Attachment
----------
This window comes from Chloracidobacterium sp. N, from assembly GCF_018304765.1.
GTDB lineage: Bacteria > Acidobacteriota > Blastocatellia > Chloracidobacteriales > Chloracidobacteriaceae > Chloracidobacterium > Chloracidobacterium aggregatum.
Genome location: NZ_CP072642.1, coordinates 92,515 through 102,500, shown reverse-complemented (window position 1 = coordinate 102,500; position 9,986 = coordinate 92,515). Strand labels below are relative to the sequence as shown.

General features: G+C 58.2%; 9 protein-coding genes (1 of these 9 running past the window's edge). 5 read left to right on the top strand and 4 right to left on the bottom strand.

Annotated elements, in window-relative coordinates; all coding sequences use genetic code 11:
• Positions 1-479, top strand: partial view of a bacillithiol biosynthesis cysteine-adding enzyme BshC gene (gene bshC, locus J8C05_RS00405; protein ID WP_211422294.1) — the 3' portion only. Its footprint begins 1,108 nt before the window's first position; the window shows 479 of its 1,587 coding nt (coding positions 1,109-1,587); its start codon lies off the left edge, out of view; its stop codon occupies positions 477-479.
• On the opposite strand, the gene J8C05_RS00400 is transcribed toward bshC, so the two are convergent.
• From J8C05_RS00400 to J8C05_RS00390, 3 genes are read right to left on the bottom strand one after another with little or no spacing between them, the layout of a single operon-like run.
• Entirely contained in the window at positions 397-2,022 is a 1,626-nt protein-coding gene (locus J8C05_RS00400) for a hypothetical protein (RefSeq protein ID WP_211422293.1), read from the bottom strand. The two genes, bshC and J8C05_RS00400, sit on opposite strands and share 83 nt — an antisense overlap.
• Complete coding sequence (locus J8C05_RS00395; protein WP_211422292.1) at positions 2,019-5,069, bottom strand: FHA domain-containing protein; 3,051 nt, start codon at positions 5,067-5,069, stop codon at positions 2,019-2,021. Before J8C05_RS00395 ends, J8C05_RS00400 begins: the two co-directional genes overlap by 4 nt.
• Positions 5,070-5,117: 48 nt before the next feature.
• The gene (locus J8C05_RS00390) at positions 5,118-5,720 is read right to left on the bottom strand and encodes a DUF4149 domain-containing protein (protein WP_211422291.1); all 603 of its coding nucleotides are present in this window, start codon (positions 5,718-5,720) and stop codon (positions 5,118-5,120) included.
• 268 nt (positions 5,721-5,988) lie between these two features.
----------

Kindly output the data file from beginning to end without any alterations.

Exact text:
This window comes from Chloracidobacterium sp. N, from assembly GCF_018304765.1.
GTDB lineage: Bacteria > Acidobacteriota > Blastocatellia > Chloracidobacteriales > Chloracidobacteriaceae > Chloracidobacterium > Chloracidobacterium aggregatum.
Genome location: NZ_CP072642.1, coordinates 92,515 through 102,500, shown reverse-complemented (window position 1 = coordinate 102,500; position 9,986 = coordinate 92,515). Strand labels below are relative to the sequence as shown.

General features: G+C 58.2%; 9 protein-coding genes (1 of these 9 running past the window's edge). 5 read left to right on the top strand and 4 right to left on the bottom strand.

Annotated elements, in window-relative coordinates; all coding sequences use genetic code 11:
• Positions 1-479, top strand: partial view of a bacillithiol biosynthesis cysteine-adding enzyme BshC gene (gene bshC, locus J8C05_RS00405; protein ID WP_211422294.1) — the 3' portion only. Its footprint begins 1,108 nt before the window's first position; the window shows 479 of its 1,587 coding nt (coding positions 1,109-1,587); its start codon lies off the left edge, out of view; its stop codon occupies positions 477-479.
• On the opposite strand, the gene J8C05_RS00400 is transcribed toward bshC, so the two are convergent.
• From J8C05_RS00400 to J8C05_RS00390, 3 genes are read right to left on the bottom strand one after another with little or no spacing between them, the layout of a single operon-like run.
• Entirely contained in the window at positions 397-2,022 is a 1,626-nt protein-coding gene (locus J8C05_RS00400) for a hypothetical protein (RefSeq protein ID WP_211422293.1), read from the bottom strand. The two genes, bshC and J8C05_RS00400, sit on opposite strands and share 83 nt — an antisense overlap.
• Complete coding sequence (locus J8C05_RS00395; protein WP_211422292.1) at positions 2,019-5,069, bottom strand: FHA domain-containing protein; 3,051 nt, start codon at positions 5,067-5,069, stop codon at positions 2,019-2,021. Before J8C05_RS00395 ends, J8C05_RS00400 begins: the two co-directional genes overlap by 4 nt.
• Positions 5,070-5,117: 48 nt before the next feature.
• The gene (locus J8C05_RS00390) at positions 5,118-5,720 is read right to left on the bottom strand and encodes a DUF4149 domain-containing protein (protein WP_211422291.1); all 603 of its coding nucleotides are present in this window, start codon (positions 5,718-5,720) and stop codon (positions 5,118-5,120) included.
• 268 nt (positions 5,721-5,988) lie between these two features.